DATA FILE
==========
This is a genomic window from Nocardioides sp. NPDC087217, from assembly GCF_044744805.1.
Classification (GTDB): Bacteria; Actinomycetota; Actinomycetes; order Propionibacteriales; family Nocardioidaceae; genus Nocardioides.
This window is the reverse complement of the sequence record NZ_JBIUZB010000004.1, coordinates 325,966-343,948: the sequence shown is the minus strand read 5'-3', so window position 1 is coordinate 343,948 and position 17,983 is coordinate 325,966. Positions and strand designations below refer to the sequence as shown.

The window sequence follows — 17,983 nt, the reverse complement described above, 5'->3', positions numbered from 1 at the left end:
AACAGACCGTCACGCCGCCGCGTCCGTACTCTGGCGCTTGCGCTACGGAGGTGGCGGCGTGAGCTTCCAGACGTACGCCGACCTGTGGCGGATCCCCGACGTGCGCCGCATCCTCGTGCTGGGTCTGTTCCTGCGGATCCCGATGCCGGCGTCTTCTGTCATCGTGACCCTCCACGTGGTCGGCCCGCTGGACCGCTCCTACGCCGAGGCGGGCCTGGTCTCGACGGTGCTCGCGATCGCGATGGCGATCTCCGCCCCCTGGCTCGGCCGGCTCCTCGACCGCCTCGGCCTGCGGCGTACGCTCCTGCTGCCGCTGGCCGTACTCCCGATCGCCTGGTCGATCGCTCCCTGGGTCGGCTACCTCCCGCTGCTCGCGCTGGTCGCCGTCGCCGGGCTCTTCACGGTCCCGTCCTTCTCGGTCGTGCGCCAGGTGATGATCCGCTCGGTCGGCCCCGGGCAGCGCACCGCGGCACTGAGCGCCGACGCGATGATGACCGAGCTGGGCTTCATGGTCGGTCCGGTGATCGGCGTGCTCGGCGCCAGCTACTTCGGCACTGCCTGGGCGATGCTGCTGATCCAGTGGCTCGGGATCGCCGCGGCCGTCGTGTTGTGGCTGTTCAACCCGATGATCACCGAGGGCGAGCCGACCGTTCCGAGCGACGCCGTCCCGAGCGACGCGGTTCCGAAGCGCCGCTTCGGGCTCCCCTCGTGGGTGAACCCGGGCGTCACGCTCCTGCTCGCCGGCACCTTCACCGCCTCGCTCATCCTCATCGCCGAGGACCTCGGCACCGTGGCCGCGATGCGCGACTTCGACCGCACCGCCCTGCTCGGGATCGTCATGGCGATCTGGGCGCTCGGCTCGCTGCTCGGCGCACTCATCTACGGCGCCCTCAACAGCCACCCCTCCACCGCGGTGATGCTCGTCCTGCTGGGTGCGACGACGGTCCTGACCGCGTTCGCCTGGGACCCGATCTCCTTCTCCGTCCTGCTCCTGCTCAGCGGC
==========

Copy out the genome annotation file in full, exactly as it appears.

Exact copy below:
This is a genomic window from Nocardioides sp. NPDC087217, from assembly GCF_044744805.1.
Classification (GTDB): Bacteria; Actinomycetota; Actinomycetes; order Propionibacteriales; family Nocardioidaceae; genus Nocardioides.
This window is the reverse complement of the sequence record NZ_JBIUZB010000004.1, coordinates 325,966-343,948: the sequence shown is the minus strand read 5'-3', so window position 1 is coordinate 343,948 and position 17,983 is coordinate 325,966. Positions and strand designations below refer to the sequence as shown.

The window sequence follows — 17,983 nt, the reverse complement described above, 5'->3', positions numbered from 1 at the left end:
AACAGACCGTCACGCCGCCGCGTCCGTACTCTGGCGCTTGCGCTACGGAGGTGGCGGCGTGAGCTTCCAGACGTACGCCGACCTGTGGCGGATCCCCGACGTGCGCCGCATCCTCGTGCTGGGTCTGTTCCTGCGGATCCCGATGCCGGCGTCTTCTGTCATCGTGACCCTCCACGTGGTCGGCCCGCTGGACCGCTCCTACGCCGAGGCGGGCCTGGTCTCGACGGTGCTCGCGATCGCGATGGCGATCTCCGCCCCCTGGCTCGGCCGGCTCCTCGACCGCCTCGGCCTGCGGCGTACGCTCCTGCTGCCGCTGGCCGTACTCCCGATCGCCTGGTCGATCGCTCCCTGGGTCGGCTACCTCCCGCTGCTCGCGCTGGTCGCCGTCGCCGGGCTCTTCACGGTCCCGTCCTTCTCGGTCGTGCGCCAGGTGATGATCCGCTCGGTCGGCCCCGGGCAGCGCACCGCGGCACTGAGCGCCGACGCGATGATGACCGAGCTGGGCTTCATGGTCGGTCCGGTGATCGGCGTGCTCGGCGCCAGCTACTTCGGCACTGCCTGGGCGATGCTGCTGATCCAGTGGCTCGGGATCGCCGCGGCCGTCGTGTTGTGGCTGTTCAACCCGATGATCACCGAGGGCGAGCCGACCGTTCCGAGCGACGCCGTCCCGAGCGACGCGGTTCCGAAGCGCCGCTTCGGGCTCCCCTCGTGGGTGAACCCGGGCGTCACGCTCCTGCTCGCCGGCACCTTCACCGCCTCGCTCATCCTCATCGCCGAGGACCTCGGCACCGTGGCCGCGATGCGCGACTTCGACCGCACCGCCCTGCTCGGGATCGTCATGGCGATCTGGGCGCTCGGCTCGCTGCTCGGCGCACTCATCTACGGCGCCCTCAACAGCCACCCCTCCACCGCGGTGATGCTCGTCCTGCTGGGTGCGACGACGGTCCTGACCGCGTTCGCCTGGGACCCGATCTCCTTCTCCGTCCTGCTCCTGCTCAGCGGC